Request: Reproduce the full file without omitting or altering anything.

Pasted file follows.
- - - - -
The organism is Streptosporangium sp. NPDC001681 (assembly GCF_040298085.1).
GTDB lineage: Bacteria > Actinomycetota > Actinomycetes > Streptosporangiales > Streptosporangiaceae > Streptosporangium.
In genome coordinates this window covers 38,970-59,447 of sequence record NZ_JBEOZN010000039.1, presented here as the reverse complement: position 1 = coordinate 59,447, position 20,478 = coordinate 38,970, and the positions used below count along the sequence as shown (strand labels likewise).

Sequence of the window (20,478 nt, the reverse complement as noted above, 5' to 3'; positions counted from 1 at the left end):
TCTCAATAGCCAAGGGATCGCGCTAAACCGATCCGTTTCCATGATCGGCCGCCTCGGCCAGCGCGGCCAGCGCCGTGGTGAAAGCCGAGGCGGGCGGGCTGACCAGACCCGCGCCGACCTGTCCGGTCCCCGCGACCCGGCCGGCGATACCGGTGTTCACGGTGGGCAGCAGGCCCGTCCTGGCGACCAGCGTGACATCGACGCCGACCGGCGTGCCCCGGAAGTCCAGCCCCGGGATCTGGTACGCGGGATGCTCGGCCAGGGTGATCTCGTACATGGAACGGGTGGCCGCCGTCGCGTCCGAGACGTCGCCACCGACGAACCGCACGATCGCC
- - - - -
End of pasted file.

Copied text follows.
The organism is Streptosporangium sp. NPDC001681 (assembly GCF_040298085.1).
GTDB lineage: Bacteria > Actinomycetota > Actinomycetes > Streptosporangiales > Streptosporangiaceae > Streptosporangium.
In genome coordinates this window covers 38,970-59,447 of sequence record NZ_JBEOZN010000039.1, presented here as the reverse complement: position 1 = coordinate 59,447, position 20,478 = coordinate 38,970, and the positions used below count along the sequence as shown (strand labels likewise).

Sequence of the window (20,478 nt, the reverse complement as noted above, 5' to 3'; positions counted from 1 at the left end):
TCTCAATAGCCAAGGGATCGCGCTAAACCGATCCGTTTCCATGATCGGCCGCCTCGGCCAGCGCGGCCAGCGCCGTGGTGAAAGCCGAGGCGGGCGGGCTGACCAGACCCGCGCCGACCTGTCCGGTCCCCGCGACCCGGCCGGCGATACCGGTGTTCACGGTGGGCAGCAGGCCCGTCCTGGCGACCAGCGTGACATCGACGCCGACCGGCGTGCCCCGGAAGTCCAGCCCCGGGATCTGGTACGCGGGATGCTCGGCCAGGGTGATCTCGTACATGGAACGGGTGGCCGCCGTCGCGTCCGAGACGTCGCCACCGACGAACCGCACGATCGCC